Group: Super Administrators
Joined: Jan. 2004
||Posted: Nov. 01 2007,17:12
I love bad weather, the opportunity to see Mutha Nature in full bloom. And she can be one hot mami! Ten to twelve foot rolling swells, reaching high as they near the shore, with wind-whipped tops and sand blowing so hard it stings. If you're wearing glasses they'll soon be covered with salt.
And nicer yet was when I saw a patient located in an upper floor of the Point America condominium highrise overlooking the Port Everglades inlet yesterday. As I looked down onto the raging ocean about 1 pm I saw a gaggle of hundreds of circling gulls and pelicans repeatedly diving.
A bust up off the inlet.
Nothing new, we've all seen em. But this was a pretty darn big one. Spent an hour with my patient, looked again - still there and still bustin up. Now this WAS very unusual. Was it the same bust? Same place, same action. I believed it was and I was astonished.
So much so that when I finished about 5 pm, I grabbed my rod, headed back down to the beach, hiked in down the beach from the north and arrived at the north jetty covered with salt spray and sand.
Think the Old Man and the Sea meets hurricane.
Amazingly the birds - hundreds - were still there, same place, same action. I had my trusty $28.90 all Shakespeare rig - 8 lb test, 25 lb mono leader and a couple of 1 oz. chrome metal lures, perfect for high wind conditions. As I approached the jetty I happened upon some surfers, asked em what they saw out there...
"Tarpon - big ones!" they said, and they knew. Seems like this once-in-a-lifetime extended bustup was a rare opportunity. I cast once - hit immediately. Nice jack. Cast again - immediate hit - nicer jack. Cast again - hit - BIG jack (maybe 10 lbs.). And in the raging surf and winds each one was a battle.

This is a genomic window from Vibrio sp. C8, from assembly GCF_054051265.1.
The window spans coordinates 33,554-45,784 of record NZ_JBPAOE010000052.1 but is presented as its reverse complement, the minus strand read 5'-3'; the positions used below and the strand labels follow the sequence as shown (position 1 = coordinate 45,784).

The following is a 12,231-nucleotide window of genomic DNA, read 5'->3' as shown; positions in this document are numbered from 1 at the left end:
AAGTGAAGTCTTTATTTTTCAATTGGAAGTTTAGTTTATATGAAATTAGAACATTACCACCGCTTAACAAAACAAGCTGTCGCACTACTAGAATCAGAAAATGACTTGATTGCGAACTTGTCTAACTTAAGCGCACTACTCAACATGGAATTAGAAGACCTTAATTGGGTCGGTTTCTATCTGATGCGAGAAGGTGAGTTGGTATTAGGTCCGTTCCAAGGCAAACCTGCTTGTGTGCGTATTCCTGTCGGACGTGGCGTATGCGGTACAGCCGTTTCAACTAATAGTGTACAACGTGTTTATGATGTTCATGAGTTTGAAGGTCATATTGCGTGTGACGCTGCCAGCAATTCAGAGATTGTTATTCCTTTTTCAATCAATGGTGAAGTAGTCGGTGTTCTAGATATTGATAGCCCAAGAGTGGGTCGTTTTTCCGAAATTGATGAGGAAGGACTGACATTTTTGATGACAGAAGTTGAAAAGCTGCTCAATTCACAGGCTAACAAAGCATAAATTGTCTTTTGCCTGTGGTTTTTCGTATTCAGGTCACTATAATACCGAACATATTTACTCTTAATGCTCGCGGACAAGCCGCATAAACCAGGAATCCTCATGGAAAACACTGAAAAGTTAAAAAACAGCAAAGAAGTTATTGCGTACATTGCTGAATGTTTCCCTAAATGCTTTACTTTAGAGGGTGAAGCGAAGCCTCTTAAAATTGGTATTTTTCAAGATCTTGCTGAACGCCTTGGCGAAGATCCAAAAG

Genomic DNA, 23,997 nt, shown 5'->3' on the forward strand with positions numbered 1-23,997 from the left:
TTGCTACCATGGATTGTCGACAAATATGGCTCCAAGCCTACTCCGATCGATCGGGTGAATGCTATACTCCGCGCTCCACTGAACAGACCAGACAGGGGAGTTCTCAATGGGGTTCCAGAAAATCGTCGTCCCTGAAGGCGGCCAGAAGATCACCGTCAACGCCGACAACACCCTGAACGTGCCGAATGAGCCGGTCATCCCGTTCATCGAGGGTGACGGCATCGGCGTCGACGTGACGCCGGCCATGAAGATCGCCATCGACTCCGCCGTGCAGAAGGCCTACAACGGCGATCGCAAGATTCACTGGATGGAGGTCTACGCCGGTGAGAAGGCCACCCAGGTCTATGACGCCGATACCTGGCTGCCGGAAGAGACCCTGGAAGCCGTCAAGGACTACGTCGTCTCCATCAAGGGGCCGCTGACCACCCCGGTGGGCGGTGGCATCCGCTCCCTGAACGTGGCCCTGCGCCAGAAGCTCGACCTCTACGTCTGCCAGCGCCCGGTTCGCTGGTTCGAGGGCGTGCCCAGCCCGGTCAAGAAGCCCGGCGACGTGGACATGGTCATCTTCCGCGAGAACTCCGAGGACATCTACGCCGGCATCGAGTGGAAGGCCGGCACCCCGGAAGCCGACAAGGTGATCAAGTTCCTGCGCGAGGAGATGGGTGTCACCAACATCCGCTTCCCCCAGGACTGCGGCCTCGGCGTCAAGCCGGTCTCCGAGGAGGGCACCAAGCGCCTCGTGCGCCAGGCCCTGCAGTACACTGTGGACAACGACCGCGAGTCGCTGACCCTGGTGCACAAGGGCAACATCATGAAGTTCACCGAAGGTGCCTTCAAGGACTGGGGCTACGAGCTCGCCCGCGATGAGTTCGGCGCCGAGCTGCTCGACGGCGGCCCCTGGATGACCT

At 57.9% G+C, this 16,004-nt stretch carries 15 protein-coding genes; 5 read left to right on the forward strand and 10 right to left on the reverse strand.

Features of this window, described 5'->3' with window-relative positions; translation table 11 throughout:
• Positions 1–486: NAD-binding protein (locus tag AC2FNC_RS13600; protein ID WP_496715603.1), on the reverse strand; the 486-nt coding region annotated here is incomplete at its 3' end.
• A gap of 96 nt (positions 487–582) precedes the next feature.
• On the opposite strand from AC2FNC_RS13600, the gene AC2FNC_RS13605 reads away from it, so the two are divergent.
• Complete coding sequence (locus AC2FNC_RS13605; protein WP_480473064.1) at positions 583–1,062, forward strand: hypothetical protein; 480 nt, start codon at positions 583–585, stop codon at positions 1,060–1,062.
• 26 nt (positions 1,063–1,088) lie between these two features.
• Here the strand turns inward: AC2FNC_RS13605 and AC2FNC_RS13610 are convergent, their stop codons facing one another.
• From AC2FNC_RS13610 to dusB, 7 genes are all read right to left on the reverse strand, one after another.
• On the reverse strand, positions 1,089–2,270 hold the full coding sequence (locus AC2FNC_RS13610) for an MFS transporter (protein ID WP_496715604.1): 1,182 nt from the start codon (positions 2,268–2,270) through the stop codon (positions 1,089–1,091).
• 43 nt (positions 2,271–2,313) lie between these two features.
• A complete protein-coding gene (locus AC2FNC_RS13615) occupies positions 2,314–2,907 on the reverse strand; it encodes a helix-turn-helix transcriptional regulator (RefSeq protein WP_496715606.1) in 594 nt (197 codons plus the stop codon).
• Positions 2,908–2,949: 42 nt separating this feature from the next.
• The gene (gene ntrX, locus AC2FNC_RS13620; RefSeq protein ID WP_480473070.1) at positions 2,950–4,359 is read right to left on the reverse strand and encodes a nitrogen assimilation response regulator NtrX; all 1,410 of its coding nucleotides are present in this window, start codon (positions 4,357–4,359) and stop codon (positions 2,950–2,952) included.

And so it went.
I simply could not bring in the lure without hit after hit after hit. Lure got thrown a couple times, but hooked up again before I could reel more than another revolution or two. The water was a froth. And it went on, and on, and on.
And so did I, hoping for a tarpon hookup.
Which never happened. The jacks were voracious and numerous and grabbed off my offerings within a second of the lure hitting the water. The tarpon were there, but didn't stand a chance.
After an hour I was simply tired, soaked and very, very happy. I had experienced something I'd never seen. A bustup that went on for at least 5 hours, and continued after I left. The universe had come together in a perfect moment. Huge schools of bait, driven into the corner by the right storm, the right waves, the right tides for a food fest of such proportions it was hard to believe.
A dream come true, not to be forgotten.
Naturally, I returned to this area today prepared to try once again. It was not to be. I scanned the entire area for over an hour with my binoculars.
And so it goes....
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